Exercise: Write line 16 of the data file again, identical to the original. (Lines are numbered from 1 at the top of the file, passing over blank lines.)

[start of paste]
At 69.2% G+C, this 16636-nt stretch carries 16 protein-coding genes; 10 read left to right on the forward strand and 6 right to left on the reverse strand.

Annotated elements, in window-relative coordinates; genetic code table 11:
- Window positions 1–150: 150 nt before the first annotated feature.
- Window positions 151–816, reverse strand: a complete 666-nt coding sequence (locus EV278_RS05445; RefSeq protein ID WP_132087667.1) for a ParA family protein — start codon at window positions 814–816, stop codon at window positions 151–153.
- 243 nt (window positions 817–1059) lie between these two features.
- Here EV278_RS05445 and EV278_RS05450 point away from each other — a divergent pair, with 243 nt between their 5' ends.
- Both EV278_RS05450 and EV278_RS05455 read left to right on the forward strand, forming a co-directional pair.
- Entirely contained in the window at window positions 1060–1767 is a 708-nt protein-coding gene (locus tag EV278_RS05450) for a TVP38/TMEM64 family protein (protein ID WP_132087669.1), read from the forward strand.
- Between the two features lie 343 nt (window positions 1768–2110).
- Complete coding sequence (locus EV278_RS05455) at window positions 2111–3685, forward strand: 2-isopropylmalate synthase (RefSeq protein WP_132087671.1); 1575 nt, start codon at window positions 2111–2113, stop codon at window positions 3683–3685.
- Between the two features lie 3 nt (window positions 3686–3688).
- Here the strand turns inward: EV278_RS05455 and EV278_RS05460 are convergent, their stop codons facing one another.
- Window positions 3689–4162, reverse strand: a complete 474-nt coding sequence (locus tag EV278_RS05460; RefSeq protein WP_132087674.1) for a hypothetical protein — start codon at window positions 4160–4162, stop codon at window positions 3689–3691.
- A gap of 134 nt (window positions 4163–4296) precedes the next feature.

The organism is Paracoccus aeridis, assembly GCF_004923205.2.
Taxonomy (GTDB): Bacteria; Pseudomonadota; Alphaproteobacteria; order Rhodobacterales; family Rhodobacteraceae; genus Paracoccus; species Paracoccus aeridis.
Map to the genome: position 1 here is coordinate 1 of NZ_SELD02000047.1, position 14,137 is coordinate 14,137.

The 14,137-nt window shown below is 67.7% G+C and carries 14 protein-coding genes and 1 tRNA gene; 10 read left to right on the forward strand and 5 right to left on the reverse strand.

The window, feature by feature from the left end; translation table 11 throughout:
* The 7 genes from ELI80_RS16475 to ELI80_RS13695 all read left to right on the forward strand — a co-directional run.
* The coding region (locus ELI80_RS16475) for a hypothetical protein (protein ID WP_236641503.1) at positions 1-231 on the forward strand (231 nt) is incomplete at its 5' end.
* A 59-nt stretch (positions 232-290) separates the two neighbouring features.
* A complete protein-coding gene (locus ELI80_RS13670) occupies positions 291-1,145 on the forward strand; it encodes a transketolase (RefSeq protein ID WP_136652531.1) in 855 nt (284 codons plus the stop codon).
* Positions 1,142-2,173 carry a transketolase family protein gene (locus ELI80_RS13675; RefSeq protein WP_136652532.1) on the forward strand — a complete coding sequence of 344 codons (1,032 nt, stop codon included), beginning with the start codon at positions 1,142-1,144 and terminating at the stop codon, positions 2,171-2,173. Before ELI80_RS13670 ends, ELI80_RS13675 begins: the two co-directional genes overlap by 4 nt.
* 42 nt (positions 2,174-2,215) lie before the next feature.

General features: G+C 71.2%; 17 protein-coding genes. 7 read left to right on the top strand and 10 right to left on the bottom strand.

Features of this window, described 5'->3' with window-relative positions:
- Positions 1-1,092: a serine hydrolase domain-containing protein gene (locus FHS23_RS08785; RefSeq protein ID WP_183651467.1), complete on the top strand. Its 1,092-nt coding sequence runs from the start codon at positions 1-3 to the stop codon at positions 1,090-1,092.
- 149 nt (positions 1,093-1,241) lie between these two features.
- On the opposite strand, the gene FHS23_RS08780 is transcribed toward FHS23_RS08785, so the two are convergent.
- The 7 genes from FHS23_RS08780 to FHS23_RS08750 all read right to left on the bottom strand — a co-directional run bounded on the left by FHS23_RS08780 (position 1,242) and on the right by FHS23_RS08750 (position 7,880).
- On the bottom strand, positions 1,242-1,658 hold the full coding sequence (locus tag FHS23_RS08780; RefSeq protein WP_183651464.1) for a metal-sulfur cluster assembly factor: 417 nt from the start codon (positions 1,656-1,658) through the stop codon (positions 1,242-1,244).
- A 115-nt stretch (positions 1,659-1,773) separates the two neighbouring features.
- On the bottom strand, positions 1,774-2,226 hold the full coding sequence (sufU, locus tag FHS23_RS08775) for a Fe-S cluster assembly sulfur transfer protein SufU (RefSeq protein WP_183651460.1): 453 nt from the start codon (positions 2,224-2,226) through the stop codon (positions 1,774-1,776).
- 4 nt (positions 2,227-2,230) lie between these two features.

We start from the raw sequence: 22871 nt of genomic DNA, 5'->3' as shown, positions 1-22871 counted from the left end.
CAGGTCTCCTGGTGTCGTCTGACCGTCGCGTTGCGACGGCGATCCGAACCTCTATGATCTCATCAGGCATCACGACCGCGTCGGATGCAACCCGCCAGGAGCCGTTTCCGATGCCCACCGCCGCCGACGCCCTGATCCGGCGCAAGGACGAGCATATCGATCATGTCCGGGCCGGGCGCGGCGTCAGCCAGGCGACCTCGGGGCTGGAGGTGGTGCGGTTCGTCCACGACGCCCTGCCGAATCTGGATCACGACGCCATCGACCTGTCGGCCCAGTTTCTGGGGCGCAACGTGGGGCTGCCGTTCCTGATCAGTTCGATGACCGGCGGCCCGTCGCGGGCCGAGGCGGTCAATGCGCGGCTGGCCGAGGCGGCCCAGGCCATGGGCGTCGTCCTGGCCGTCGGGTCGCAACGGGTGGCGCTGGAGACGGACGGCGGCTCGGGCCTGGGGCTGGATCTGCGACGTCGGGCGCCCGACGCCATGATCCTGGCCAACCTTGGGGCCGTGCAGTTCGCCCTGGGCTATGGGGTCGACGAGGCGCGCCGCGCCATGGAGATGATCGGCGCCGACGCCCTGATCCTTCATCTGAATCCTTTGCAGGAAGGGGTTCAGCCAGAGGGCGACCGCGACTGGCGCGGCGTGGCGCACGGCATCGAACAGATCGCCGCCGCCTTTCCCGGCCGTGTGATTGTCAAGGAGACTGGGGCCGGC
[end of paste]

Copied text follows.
Taxonomy (GTDB): Bacteria; Pseudomonadota; Alphaproteobacteria; order Rhodobacterales; family Rhodobacteraceae; genus Paracoccus; species Paracoccus aeridis.